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I have finished my Phd in maths shortly. A few days ago, I have heard a revision decision from a very good journal where I submitted my paper. The comments from referees are generally fairly positive, and are not too difficult to address. However, I have found a mistake in a theorem proof, which the referees have not spotted. This mistake is difficult to fix, or may be unfixable. The theorem is the extension of the main result of the paper. I assume it is not an important result, as there are no comments or revisions from referees on this part. Then how to write to the referees to address this issue? I imagine it would annoy both the referees and the editor. When I am going to submit the revision, is it better to remove the wrong theorem or to keep it there? Many thanks.

1 Answer 1

You absolutely have to advise the editor and referees of the error, and either correct or remove the erroneous part. It doesn't matter how much it annoys them, or even if it leads to the rejection of your paper. Keeping it there would be totally unacceptable and unethical.

Just tell the editor straight out:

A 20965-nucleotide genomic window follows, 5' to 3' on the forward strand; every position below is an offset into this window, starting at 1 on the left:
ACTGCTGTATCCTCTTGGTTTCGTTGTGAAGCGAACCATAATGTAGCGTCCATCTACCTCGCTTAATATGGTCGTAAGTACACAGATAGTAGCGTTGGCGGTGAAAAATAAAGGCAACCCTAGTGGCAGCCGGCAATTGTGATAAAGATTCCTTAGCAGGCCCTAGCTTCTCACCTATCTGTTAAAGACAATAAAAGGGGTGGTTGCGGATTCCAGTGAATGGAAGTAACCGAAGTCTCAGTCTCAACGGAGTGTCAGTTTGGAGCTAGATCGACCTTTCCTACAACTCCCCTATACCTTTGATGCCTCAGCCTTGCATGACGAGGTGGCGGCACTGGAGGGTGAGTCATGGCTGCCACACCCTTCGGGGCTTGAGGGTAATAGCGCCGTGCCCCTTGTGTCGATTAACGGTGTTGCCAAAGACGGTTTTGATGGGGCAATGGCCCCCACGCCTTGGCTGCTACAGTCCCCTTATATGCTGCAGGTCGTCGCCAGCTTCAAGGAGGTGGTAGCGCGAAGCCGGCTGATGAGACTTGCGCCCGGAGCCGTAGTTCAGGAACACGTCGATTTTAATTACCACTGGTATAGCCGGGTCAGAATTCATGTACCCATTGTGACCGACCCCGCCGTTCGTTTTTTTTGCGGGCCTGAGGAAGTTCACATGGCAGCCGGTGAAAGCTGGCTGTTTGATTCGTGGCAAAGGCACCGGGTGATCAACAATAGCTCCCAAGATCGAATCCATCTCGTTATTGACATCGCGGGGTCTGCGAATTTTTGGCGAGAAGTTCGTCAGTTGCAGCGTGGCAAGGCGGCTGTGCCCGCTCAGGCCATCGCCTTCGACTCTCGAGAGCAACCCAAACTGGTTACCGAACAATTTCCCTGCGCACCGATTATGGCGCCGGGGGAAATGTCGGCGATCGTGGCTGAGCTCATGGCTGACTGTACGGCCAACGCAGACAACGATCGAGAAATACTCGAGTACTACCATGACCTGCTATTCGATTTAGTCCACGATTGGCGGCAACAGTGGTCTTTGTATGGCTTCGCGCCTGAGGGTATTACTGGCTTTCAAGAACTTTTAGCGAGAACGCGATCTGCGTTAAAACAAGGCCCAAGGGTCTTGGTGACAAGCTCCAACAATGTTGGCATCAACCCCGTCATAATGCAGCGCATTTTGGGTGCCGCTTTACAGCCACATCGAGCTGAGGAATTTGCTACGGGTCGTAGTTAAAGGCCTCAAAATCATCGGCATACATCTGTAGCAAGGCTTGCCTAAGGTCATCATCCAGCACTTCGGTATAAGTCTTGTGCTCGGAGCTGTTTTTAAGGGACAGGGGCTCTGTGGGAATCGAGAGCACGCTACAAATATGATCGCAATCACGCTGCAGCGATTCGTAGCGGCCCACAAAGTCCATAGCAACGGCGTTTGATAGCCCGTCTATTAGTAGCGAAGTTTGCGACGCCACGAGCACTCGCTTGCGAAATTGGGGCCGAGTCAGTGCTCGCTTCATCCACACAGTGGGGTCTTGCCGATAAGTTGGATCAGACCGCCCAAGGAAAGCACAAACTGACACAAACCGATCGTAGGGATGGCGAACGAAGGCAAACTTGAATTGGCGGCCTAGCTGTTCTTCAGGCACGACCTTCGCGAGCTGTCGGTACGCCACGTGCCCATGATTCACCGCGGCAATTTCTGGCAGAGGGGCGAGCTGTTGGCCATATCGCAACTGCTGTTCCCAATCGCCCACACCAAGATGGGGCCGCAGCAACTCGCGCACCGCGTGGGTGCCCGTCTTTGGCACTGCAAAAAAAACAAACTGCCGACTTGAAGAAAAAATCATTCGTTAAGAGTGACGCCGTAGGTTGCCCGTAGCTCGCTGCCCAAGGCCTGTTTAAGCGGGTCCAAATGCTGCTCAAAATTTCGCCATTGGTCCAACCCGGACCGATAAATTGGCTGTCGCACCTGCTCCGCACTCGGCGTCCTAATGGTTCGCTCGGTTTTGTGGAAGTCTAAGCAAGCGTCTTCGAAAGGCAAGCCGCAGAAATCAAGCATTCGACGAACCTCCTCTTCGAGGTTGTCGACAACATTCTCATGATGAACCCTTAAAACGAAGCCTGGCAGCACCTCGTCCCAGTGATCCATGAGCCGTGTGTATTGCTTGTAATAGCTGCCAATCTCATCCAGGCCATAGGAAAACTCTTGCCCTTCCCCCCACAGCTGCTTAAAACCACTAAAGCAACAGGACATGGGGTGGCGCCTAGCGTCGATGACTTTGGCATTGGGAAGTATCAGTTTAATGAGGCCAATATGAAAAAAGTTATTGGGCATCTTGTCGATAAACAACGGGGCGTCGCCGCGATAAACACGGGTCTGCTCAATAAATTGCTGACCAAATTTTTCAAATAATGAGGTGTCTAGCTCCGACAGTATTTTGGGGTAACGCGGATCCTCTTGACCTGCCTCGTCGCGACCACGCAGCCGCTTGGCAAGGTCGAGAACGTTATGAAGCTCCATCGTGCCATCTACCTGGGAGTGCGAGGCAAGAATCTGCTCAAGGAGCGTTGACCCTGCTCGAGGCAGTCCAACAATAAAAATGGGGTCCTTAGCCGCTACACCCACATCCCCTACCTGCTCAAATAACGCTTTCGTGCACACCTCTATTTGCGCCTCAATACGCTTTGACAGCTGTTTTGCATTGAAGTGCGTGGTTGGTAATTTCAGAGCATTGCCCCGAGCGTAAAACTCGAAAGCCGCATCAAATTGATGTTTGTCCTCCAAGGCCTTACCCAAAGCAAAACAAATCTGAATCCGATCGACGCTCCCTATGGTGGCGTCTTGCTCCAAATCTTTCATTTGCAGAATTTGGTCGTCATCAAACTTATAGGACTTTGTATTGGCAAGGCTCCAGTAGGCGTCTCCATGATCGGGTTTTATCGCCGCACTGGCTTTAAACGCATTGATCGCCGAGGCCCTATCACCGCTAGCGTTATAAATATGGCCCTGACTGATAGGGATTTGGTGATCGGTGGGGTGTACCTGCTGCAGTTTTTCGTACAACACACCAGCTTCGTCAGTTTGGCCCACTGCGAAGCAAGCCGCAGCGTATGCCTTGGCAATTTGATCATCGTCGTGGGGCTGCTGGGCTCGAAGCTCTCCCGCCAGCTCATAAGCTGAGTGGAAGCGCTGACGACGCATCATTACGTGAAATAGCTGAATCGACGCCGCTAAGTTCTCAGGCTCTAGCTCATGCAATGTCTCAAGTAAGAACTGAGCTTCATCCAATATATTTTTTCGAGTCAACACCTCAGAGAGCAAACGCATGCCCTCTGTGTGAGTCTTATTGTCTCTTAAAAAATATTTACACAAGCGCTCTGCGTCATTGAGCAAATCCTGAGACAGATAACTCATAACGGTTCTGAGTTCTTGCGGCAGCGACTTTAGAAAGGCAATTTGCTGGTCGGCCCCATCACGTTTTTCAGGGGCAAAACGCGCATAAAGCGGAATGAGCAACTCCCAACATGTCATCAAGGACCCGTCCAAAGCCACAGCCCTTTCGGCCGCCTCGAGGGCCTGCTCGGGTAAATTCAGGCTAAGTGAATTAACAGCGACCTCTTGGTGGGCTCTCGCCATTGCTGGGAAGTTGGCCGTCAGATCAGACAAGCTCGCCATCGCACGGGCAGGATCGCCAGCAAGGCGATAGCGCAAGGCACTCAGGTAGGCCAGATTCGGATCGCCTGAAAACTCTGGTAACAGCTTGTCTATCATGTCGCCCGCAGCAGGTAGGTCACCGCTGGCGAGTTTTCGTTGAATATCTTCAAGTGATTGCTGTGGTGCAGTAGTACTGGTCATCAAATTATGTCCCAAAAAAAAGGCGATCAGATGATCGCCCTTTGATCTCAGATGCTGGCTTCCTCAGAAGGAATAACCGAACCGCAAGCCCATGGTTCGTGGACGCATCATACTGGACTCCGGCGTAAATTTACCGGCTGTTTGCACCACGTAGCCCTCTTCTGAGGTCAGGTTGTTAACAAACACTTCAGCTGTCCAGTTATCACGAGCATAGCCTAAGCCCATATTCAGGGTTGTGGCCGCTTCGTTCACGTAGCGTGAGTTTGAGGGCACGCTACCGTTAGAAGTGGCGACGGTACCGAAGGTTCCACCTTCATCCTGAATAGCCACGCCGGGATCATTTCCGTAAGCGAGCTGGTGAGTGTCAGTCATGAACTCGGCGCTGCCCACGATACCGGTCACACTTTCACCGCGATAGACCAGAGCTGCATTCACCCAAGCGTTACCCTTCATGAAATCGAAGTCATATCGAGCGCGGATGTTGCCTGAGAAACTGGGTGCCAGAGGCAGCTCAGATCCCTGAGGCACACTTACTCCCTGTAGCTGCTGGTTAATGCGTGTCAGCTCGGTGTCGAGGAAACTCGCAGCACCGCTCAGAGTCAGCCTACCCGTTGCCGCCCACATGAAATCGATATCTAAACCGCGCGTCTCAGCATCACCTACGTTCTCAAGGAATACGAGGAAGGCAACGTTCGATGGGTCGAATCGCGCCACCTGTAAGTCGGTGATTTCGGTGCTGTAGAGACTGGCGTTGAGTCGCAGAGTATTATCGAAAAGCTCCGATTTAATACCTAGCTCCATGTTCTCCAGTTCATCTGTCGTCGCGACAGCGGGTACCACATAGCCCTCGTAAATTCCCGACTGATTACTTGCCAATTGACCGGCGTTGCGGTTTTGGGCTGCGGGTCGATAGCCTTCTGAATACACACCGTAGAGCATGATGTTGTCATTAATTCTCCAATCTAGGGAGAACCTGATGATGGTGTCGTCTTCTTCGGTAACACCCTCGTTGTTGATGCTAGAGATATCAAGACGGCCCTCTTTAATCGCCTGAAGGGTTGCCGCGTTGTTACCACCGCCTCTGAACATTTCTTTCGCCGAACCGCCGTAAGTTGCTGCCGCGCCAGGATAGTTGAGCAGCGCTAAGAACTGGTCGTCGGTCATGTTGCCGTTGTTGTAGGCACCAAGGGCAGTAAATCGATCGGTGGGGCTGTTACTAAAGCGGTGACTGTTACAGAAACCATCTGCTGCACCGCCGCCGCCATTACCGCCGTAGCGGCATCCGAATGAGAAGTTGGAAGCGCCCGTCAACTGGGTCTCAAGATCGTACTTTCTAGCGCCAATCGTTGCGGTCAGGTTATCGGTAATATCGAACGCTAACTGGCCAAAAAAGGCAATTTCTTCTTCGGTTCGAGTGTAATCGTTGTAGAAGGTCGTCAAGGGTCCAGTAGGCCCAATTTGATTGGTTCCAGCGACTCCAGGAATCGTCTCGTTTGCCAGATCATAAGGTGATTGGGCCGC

"I discovered an error in the proof of Theorem 1.2.3. It does not seem to be fixable, so this theorem should be removed from the paper. The rest of the paper is unaffected [assuming that it actually is]."

The editor will probably ask the referees to re-review the paper with this information. It might change their decision, or it might not. But even if it gets rejected, that's something you just have to live with: fix the paper and submit it somewhere else.

You seem to be assuming that the referees noticed the error but decided not to say anything about it in their review. I doubt that. It's far more likely that they didn't notice it at all. Referees are humans and not omniscient gods, and just because they overlook an error does not mean it is okay to publish it.